Friday, November 16, 2012
Review: Days of Blood and Starlight by Laini Taylor
Title: Days of Blood and Starlight (Daughter of Smoke and Bone, #2)
Author: Laini Taylor
Rating: 5 Stars
If Daughter of Smoke and Bone was a dream, a mirage, a masterpiece of writing and phrases and words, overlapped and edited and fine-tuned to create a perfection of romance, snark, and pulsating chemistry, all tinged with a palpable undertone of bittersweet, Days of Blood and Starlight is like a hard slap, the cold splash of water, and the startled opening of ones eyes into the bleak, war-ridden, fragile, and bloody reality of life. Unlike most trilogies which follow in a steady rhythm of romance or action or paranormal mystery, Laini Taylor breaks all imaginary constraints and reveals to us the completely unexpected, for Days of Blood and Starlight is as far removed from its predecessor, Daughter of Smoke and Bone, as any novel could possibly be. In fact, the only similarities between the two lie in Taylor's atmospheric writing, her distinct characterizations, and the general plot continuation. In all other aspects though, Laini Taylor has surpassed my wildest expectations and written a novel that I can claim, in full confidence, that is far, far better than its predecessor. I gave Daughter of Smoke and Bone 5 Stars, just as I did Days of Blood and Starlight, but in reality, this novel deserves 500 Stars.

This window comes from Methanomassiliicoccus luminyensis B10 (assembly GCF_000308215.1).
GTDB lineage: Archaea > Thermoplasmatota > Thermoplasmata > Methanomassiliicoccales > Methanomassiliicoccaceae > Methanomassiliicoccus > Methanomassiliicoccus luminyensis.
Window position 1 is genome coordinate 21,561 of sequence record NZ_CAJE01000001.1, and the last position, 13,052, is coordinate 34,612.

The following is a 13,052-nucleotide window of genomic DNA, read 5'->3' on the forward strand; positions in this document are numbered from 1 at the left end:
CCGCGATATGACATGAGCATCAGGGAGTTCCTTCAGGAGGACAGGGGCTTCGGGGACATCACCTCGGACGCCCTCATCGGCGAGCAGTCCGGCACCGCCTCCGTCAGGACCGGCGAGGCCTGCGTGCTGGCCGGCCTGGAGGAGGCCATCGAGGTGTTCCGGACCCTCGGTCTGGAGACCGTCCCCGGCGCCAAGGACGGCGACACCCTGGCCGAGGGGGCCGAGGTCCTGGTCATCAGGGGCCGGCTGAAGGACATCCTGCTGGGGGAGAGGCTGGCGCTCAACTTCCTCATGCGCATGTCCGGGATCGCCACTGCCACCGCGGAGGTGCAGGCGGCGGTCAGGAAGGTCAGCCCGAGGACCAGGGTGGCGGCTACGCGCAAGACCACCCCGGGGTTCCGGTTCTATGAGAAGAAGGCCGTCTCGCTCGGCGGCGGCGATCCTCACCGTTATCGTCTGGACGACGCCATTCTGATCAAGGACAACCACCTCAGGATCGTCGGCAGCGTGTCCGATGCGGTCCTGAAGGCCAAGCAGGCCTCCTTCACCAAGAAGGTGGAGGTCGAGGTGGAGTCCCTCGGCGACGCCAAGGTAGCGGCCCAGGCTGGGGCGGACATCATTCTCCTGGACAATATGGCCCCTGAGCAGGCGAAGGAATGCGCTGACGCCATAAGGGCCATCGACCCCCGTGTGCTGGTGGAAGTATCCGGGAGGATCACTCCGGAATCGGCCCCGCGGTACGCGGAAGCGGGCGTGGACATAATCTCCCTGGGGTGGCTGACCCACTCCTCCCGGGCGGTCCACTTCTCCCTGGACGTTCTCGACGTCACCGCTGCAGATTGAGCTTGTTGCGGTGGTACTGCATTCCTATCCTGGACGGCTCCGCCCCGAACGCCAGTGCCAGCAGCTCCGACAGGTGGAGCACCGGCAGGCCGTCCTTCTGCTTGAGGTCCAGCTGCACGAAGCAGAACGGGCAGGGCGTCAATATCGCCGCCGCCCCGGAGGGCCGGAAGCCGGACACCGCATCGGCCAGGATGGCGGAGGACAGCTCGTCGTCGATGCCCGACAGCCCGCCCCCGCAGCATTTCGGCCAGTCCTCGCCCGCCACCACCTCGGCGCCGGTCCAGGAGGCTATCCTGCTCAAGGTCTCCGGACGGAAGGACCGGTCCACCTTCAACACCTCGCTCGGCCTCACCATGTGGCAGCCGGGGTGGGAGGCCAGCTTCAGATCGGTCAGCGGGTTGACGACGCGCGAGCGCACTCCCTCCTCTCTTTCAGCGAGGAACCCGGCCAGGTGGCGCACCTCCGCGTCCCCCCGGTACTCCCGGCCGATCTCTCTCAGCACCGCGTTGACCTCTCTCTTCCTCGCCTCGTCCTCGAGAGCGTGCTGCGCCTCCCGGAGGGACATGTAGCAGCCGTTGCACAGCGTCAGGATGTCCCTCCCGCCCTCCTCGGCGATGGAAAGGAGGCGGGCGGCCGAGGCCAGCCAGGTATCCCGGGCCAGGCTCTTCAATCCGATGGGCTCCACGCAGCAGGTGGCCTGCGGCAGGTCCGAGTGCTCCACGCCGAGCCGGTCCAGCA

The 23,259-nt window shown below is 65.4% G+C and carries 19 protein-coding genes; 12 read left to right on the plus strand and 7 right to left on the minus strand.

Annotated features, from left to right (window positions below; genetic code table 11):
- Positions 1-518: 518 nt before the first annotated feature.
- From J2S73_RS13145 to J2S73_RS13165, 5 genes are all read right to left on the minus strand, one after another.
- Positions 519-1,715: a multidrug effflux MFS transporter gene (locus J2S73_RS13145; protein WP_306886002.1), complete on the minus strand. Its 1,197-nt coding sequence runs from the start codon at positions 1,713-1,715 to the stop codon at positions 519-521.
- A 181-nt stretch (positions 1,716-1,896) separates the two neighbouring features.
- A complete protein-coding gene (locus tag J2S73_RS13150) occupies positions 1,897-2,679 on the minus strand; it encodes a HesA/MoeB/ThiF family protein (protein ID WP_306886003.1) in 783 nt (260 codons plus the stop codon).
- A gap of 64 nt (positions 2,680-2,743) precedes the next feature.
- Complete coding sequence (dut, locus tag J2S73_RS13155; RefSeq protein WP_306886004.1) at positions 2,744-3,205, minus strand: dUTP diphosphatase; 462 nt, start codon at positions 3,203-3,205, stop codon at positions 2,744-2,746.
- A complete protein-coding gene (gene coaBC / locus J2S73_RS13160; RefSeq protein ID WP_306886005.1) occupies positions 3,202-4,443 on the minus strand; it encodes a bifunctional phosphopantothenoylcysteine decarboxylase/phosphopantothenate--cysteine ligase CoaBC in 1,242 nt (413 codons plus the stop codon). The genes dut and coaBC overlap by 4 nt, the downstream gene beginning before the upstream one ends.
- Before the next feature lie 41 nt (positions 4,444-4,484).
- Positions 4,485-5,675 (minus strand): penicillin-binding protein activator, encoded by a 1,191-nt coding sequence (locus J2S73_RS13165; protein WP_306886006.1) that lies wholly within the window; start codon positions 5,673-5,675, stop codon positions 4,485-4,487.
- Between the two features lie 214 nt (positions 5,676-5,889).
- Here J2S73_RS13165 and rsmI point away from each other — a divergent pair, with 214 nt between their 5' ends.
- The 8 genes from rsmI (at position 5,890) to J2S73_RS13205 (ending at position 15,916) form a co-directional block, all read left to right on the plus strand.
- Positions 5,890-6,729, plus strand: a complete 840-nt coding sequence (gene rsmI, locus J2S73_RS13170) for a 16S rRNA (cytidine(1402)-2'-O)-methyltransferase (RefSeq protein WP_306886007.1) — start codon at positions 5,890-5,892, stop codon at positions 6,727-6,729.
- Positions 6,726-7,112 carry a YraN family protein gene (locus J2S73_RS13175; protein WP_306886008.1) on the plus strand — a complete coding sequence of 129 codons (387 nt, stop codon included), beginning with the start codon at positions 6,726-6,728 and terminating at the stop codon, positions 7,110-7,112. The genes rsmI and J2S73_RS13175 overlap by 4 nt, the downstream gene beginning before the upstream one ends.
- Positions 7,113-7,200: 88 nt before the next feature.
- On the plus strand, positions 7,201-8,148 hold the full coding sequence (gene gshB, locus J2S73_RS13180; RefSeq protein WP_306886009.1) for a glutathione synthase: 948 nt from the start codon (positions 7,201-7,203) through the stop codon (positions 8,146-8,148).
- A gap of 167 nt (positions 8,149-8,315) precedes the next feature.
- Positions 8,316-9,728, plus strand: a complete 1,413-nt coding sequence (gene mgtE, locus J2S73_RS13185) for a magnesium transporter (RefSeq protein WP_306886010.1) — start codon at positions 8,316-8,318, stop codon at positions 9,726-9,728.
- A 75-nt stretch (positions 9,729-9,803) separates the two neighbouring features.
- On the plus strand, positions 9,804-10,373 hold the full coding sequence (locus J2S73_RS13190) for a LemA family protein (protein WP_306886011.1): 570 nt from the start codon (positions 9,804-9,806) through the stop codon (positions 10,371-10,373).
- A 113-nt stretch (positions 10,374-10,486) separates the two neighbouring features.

Days of Blood and Starlight picks up not long after Daughter of Smoke and Bone ended with Karou coming to the realization that the only family she's ever known has been murdered by the only man she's ever loved. Thus, the tone for Days of Blood and Starlight is set; one of revenge, grief, heartbreak, sorrow, despair, and yet, despite all that, hope. What stands out the most, to me at least, is how real Taylor's novel is. Both Daughter of Smoke and Bone and Days of Blood and Starlight unfold in a sequence of events driven by fate, by destiny, and not entirely by choice, much like our own lives. While we all do have a certain amount of say in the direction our lives lead us, it is only by fate that we meet the people who will change us or affect us in different ways and no one can deny that, at the end of the day, despite all the scattered events throughout our lives, everything comes together and makes a certain degree of sense. Things happen for a reason. For me, Days of Blood and Starlight seemed to echo that very same idea. All the events in Karou's life, first as Madrigal and later as Karou, were leading her up to this point. In fact, nothing could have progressed in this manner if Madrigal had not fallen in love with Akiva, if she had not been beheaded by the Wolf, and later if Akiva had not destroyed Loramendi, the home of the chimeras.